Don’t Throw Away The Privacy Of All And Jeopardize Network Security To Run A Compliance Tool

Many times software designed to enforce legal compliance, or find network users who are breaking laws, bring along with them greater risks to information security and privacy.

I saw prime example of this within an interesting post by Dan Sullivan about the Motion Picture of Association of America (MPAA) “University Toolkit.”
I followed the link from within Dan’s blog to a lot of very informative information about it at the Washington Post.
It appears that this tool, designed to catch folks who are downloading illegal copies of movies, also can easily allow anyone on the Internet to see all the traffic flowing across a university’s network if the person installing it is not careful.
Hmm…looks like security and access control was overlooked in the zeal to try and catch a few students who are obtaining pirated movies.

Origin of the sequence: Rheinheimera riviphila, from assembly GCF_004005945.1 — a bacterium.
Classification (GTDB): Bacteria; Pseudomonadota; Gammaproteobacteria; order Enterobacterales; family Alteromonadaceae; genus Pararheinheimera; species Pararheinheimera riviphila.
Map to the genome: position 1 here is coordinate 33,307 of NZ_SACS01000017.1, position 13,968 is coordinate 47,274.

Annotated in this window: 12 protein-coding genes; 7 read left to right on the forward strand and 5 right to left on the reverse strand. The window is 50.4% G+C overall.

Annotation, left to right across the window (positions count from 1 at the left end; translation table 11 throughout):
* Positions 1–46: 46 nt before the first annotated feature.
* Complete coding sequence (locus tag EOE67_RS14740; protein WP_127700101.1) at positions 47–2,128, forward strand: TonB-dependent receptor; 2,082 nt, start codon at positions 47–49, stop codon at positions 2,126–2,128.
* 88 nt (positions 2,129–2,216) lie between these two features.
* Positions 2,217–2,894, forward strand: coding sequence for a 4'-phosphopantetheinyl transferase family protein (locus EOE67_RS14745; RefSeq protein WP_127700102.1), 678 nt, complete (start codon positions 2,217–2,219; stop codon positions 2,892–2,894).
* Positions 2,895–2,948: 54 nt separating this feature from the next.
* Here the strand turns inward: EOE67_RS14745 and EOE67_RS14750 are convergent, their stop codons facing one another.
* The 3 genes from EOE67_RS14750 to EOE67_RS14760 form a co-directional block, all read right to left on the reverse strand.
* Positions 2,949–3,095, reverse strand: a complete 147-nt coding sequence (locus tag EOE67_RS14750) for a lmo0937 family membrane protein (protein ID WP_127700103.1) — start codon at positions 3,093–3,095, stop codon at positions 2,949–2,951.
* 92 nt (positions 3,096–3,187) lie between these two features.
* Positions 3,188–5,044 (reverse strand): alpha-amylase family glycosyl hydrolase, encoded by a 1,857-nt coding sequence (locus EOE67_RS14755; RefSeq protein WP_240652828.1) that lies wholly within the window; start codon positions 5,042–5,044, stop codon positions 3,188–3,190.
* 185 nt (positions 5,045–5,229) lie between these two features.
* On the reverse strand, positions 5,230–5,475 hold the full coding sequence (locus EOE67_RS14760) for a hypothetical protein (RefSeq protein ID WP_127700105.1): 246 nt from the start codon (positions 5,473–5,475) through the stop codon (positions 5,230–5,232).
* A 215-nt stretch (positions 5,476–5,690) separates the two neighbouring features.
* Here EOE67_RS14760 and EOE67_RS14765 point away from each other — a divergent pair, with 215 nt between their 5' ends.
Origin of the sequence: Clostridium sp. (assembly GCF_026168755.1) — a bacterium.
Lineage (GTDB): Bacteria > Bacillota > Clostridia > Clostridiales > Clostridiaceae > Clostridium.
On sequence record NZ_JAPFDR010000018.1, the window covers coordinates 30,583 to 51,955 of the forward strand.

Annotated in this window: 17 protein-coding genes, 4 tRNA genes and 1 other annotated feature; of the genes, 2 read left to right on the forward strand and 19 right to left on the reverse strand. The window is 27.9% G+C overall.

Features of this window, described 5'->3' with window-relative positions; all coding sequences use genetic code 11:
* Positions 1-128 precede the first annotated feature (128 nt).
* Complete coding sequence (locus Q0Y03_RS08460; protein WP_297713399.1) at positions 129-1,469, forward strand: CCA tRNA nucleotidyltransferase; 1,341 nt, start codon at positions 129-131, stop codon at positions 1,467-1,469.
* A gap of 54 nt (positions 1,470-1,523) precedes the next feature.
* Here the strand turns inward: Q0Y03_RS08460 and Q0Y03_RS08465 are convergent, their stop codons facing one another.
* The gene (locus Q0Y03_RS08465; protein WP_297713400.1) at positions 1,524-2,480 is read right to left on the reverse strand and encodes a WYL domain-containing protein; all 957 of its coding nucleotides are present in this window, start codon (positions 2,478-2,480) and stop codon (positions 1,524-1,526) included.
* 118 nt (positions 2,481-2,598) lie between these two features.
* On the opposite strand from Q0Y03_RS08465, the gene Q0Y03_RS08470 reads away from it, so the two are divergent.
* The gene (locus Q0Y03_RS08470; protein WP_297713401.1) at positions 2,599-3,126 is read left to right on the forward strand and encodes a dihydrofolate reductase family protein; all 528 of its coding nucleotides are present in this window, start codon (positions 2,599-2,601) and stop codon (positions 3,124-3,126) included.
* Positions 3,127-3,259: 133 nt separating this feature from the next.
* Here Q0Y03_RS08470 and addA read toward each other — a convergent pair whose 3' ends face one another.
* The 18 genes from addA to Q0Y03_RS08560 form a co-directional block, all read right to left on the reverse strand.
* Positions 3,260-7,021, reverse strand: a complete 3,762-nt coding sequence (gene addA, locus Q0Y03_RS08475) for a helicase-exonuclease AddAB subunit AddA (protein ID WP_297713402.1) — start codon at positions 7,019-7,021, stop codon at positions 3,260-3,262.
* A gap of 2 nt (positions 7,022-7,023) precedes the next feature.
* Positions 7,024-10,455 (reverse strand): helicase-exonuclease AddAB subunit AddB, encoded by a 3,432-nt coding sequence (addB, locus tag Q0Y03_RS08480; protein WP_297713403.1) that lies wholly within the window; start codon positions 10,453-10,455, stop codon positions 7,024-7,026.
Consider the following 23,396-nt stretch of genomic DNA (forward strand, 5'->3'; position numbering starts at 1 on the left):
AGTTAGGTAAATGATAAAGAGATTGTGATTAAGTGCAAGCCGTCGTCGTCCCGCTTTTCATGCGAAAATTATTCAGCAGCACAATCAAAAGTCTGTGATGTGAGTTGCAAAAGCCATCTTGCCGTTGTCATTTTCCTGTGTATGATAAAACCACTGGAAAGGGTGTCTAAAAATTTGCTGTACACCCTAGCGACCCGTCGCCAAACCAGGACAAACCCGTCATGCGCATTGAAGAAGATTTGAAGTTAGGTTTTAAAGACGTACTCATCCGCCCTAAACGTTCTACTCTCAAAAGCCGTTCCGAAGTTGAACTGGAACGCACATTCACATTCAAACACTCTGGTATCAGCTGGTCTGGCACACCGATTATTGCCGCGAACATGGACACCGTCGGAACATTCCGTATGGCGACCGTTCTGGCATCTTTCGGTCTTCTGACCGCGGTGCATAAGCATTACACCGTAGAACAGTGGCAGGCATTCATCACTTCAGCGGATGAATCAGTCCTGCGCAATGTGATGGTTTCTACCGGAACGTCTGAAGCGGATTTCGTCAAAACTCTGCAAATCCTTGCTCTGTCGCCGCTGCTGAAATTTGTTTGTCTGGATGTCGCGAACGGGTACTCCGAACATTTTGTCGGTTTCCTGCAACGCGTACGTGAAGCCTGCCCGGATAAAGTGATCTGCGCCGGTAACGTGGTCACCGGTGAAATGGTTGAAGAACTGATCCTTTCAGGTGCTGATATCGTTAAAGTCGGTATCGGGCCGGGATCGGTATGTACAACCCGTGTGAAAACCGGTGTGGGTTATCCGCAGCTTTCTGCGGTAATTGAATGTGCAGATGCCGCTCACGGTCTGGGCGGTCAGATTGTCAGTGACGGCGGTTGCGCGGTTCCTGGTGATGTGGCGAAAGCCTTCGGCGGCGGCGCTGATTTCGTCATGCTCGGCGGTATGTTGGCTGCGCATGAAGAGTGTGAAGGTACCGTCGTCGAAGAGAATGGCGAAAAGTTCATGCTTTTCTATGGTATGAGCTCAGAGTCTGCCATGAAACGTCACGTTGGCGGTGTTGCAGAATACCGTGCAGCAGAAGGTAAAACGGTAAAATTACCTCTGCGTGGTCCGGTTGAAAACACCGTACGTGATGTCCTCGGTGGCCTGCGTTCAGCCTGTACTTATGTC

If you are responsible for information security or privacy at your organization, I urge you to read the Washington Post article.
It provides a great, detailed discussion of the security and privacy concerns that accompany the use of this “tool.”
Are you responsible for information security or privacy at an educational institution? Do you know if this tool have been implemented? Have you already installed it?
Be sure you examine closely all the security issues with this and any other type of compliance software that anyone asks you to use, before you install it on your network.
I firmly believe in enforcing copyrights. However, there are better, more secure, ways of doing so than using a tool that creates security vulnerabilities and poses privacy risks. In the quest to catch a few people obtaining illegal movies you may unknowingly be putting the privacy and security of all your network users at significant risk.

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